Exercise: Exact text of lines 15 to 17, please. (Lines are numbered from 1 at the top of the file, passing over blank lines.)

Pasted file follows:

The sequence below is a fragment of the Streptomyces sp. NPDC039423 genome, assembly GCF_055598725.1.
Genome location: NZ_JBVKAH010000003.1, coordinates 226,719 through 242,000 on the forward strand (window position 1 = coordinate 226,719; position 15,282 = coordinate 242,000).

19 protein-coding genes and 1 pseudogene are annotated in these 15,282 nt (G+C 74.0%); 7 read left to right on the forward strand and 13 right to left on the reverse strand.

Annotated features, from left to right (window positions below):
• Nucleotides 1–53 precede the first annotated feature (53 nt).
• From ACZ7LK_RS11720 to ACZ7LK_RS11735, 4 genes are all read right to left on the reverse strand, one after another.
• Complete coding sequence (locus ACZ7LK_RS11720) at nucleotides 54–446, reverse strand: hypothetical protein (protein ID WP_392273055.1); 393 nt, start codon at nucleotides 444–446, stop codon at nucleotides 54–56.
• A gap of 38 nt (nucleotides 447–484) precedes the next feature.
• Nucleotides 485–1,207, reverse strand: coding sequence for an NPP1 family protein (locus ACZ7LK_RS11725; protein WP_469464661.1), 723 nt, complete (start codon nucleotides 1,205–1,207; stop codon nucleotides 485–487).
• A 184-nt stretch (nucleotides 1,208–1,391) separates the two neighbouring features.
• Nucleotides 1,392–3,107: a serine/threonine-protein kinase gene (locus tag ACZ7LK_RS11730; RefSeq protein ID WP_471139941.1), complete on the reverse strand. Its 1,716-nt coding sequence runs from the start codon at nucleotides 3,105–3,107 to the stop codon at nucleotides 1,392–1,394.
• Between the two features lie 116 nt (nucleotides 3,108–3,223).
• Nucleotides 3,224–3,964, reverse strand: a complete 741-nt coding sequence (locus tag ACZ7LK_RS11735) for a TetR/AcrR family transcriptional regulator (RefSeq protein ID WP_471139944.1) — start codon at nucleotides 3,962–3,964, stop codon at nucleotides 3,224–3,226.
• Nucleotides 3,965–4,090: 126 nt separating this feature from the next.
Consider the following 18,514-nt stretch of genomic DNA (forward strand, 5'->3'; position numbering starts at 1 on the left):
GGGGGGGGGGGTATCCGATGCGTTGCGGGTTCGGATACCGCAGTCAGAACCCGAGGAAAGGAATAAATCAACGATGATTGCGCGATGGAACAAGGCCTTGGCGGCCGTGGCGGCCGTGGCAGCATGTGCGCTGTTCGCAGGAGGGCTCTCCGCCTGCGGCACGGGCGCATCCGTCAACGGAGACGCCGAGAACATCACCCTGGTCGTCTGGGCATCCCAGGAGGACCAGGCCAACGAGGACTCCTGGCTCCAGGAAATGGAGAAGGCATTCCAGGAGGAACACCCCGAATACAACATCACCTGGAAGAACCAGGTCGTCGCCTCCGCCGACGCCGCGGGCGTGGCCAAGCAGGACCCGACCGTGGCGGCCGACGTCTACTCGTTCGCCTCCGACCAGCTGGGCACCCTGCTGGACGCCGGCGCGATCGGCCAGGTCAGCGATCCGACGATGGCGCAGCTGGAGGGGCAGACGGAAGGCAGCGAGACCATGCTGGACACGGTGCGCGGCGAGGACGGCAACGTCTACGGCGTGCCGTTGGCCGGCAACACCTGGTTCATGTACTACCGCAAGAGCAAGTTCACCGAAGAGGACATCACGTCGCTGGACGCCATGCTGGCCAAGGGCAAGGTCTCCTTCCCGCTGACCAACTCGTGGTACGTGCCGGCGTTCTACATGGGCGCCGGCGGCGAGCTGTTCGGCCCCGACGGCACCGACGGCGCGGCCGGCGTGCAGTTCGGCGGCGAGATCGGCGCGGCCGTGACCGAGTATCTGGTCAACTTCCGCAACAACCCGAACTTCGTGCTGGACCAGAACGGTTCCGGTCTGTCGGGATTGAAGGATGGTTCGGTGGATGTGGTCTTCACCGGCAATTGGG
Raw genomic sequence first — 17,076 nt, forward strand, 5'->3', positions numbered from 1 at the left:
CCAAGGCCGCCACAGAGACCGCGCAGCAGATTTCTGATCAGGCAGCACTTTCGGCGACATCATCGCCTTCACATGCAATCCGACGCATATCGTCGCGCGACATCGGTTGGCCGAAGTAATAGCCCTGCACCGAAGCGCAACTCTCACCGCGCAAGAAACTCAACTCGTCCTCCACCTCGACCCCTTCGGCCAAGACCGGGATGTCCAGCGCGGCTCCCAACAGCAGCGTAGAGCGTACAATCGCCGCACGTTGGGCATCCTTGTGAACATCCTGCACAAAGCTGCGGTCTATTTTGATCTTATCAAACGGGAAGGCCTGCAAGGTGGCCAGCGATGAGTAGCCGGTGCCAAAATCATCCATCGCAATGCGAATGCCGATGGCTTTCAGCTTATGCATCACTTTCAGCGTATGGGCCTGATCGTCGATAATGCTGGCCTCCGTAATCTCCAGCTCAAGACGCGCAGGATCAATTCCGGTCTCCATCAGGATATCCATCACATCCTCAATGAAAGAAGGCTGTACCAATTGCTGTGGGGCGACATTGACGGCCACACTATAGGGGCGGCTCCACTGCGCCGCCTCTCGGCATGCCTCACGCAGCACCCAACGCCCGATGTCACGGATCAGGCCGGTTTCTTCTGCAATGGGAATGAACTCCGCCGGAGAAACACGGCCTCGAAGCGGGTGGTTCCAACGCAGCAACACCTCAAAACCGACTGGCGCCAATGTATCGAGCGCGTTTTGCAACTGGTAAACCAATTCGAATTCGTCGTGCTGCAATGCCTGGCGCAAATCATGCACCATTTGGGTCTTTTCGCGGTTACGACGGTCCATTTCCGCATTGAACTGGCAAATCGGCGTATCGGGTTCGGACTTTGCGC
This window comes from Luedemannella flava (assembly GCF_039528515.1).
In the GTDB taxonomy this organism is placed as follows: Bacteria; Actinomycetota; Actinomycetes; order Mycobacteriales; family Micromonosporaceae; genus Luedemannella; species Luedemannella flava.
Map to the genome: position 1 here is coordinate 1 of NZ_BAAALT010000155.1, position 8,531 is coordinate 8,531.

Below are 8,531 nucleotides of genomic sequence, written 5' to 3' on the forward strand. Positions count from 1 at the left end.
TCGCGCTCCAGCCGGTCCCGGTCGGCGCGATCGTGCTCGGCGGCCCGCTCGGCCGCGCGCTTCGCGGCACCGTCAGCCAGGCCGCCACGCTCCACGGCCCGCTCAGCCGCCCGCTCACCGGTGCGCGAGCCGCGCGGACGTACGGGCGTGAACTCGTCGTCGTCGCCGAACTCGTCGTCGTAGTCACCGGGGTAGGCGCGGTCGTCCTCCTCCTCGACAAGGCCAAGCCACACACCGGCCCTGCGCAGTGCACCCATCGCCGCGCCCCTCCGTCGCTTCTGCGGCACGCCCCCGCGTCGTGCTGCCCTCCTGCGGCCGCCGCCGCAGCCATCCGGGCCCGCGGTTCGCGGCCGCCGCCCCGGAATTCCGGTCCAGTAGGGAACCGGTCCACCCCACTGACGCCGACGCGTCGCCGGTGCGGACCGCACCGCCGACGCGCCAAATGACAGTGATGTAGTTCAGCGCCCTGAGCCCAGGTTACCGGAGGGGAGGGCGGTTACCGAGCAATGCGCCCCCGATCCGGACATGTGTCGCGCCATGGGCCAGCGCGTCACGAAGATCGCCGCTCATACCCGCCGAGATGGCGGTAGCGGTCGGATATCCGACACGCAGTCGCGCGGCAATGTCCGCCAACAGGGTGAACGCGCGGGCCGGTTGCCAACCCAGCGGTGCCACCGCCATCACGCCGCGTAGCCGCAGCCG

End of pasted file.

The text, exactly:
Consider the following 18,514-nt stretch of genomic DNA (forward strand, 5'->3'; position numbering starts at 1 on the left):
GGGGGGGGGGGTATCCGATGCGTTGCGGGTTCGGATACCGCAGTCAGAACCCGAGGAAAGGAATAAATCAACGATGATTGCGCGATGGAACAAGGCCTTGGCGGCCGTGGCGGCCGTGGCAGCATGTGCGCTGTTCGCAGGAGGGCTCTCCGCCTGCGGCACGGGCGCATCCGTCAACGGAGACGCCGAGAACATCACCCTGGTCGTCTGGGCATCCCAGGAGGACCAGGCCAACGAGGACTCCTGGCTCCAGGAAATGGAGAAGGCATTCCAGGAGGAACACCCCGAATACAACATCACCTGGAAGAACCAGGTCGTCGCCTCCGCCGACGCCGCGGGCGTGGCCAAGCAGGACCCGACCGTGGCGGCCGACGTCTACTCGTTCGCCTCCGACCAGCTGGGCACCCTGCTGGACGCCGGCGCGATCGGCCAGGTCAGCGATCCGACGATGGCGCAGCTGGAGGGGCAGACGGAAGGCAGCGAGACCATGCTGGACACGGTGCGCGGCGAGGACGGCAACGTCTACGGCGTGCCGTTGGCCGGCAACACCTGGTTCATGTACTACCGCAAGAGCAAGTTCACCGAAGAGGACATCACGTCGCTGGACGCCATGCTGGCCAAGGGCAAGGTCTCCTTCCCGCTGACCAACTCGTGGTACGTGCCGGCGTTCTACATGGGCGCCGGCGGCGAGCTGTTCGGCCCCGACGGCACCGACGGCGCGGCCGGCGTGCAGTTCGGCGGCGAGATCGGCGCGGCCGTGACCGAGTATCTGGTCAACTTCCGCAACAACCCGAACTTCGTGCTGGACCAGAACGGTTCCGGTCTGTCGGGATTGAAGGATGGTTCGGTGGATGTGGTCTTCACCGGCAATTGGG
Raw genomic sequence first — 17,076 nt, forward strand, 5'->3', positions numbered from 1 at the left: